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This is a fairly broad question, so I expect there may be follow-up questions.

I have a fairly large opinion survey data set (about 40k rows, 40 columns) with many NA's (a couple variables have 40% NA). It is also historical data, so it is an aggregate of more than 50 years of surveys. There are few questions that have been asked on every survey, so I'm looking into imputation to allow for further analysis. (With the understanding that I will lose accuracy)

There may also be a few reasons underlying the missingness, although I suspect it's not far from random. Some missing data is from survey questions that were not asked in some years, although there are few "issue" type questions that may have changed over time, so I'm not too concerned here (plus I am using "year" as a dependent variable). Another reason for missingness is that the person refused to answer the question -- there may be some underlying characteristics here, but I'm not convinced it's something I need to control for during the imputation, although if others disagree, I'd absolutely be open to your thoughts.

I'm wondering if anyone can suggest best practices for moving forward, such as what type of algorithm to use. I've used R so far, but I'd be willing to move to Python for this task if it was quicker/better for any reason. Much Appreciated.

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    $\begingroup$ Thanks for edit, could you also tall us what do you mean by "better"? Additional details about nature of your data and the missingness (can you assume that the values are missing at random etc.) would also help. $\endgroup$ – Tim Nov 24 '17 at 8:59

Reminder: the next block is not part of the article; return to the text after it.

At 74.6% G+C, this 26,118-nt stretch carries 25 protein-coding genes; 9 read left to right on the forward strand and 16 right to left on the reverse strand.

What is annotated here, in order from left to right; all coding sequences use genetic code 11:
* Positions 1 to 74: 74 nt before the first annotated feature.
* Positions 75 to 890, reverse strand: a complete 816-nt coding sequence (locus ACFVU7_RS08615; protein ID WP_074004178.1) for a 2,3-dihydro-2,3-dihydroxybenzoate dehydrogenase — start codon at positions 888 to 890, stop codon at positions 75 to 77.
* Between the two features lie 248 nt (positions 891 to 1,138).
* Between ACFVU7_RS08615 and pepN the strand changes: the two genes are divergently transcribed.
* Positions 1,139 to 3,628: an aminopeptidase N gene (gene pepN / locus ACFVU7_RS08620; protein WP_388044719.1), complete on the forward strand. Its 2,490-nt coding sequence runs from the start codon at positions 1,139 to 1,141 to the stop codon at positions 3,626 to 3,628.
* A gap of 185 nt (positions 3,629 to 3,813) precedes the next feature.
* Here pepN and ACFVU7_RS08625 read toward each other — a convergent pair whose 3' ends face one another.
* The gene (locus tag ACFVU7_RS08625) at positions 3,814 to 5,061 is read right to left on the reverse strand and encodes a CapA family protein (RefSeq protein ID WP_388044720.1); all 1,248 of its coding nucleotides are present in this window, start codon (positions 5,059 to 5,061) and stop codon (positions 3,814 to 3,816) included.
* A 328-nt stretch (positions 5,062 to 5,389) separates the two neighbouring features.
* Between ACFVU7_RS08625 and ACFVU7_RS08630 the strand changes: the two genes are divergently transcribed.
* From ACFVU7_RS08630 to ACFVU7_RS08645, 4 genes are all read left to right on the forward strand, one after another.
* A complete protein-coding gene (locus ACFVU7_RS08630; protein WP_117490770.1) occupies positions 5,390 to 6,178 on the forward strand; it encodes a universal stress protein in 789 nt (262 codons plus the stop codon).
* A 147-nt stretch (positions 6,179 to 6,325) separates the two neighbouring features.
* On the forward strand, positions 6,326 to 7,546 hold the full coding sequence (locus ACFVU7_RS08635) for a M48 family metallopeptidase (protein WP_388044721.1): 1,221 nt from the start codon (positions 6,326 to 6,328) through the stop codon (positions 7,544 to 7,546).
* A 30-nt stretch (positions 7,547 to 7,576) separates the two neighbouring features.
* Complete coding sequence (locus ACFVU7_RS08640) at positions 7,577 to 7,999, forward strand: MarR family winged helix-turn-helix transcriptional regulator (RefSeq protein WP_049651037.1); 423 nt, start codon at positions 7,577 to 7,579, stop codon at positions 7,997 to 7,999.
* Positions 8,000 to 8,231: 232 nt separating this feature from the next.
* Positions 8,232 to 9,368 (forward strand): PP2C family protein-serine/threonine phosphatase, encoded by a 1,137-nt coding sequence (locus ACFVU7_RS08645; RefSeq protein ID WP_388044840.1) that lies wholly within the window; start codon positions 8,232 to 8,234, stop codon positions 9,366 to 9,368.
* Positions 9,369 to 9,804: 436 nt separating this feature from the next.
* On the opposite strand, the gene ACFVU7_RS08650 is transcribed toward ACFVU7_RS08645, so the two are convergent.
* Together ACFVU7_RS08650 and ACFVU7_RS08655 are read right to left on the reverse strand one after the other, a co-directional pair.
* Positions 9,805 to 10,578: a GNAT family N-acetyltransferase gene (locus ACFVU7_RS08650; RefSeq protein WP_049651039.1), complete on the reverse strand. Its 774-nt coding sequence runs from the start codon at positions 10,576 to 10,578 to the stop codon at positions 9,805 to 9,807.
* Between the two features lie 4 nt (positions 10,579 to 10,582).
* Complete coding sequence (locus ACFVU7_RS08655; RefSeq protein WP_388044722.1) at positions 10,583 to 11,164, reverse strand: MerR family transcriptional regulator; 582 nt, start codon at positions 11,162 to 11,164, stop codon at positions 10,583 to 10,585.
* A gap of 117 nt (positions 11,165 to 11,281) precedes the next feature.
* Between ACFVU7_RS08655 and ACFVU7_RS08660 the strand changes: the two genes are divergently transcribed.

• $\begingroup$ Although I do not consider this question a duplicate - in the sense your exact situation might be different and thus require specific imputation strategies - you might find my answer here: stats.stackexchange.com/questions/257672/… helpful. In short, Stef van Buuren's R mice package is a very flexible multiple imputation tool. To answer why and how to apply this package, more detail on your data is required. E.g. do the same people answer multiple questionnaires over the years (which would imply some multilevel structure)? $\endgroup$ – IWS Nov 24 '17 at 9:21
  • $\begingroup$ Thanks -- I've been using the mice package so far, although it's struggling with the size and missingness of this dataset. (I'm told R can only use one core at a time) There are two surveys for each year, with the same respondents during that year, however questions are different on both surveys, so there is no missingness among the same respondents. Otherwise, the respondents change from year to year. $\endgroup$ – Andrew Nov 24 '17 at 9:26
  • $\begingroup$ AFAIK R indeed is not the fastest piece of statistical software. That said, it does often get the job done properly. As to your situation, it does seem imputation might get tricky if additional information on the survey participants is scarce. For example, if you have stuff like age, sex, socio-economic status, place of residence, happiness, health status, etc. (stuff which is reasonably related to the surveys) of the respondents at the moment of completing the questionnaire, that might greatly improve imputation by functioning as a 'bridge' between the different survey questions. $\endgroup$ – IWS Nov 24 '17 at 9:52
  • $\begingroup$ I've run R on smaller datasets with similar missingness, only to see it not finish after 12-24 hours. I'm thinking of trying amazon web services though for more computing power. Also, I have demographic data (with fewer NA's than other vars). Are you suggested I model the missing variables on the demographic data, or just be more content in the knowledge that it will help my results out. $\endgroup$ – Andrew Nov 24 '17 at 10:01

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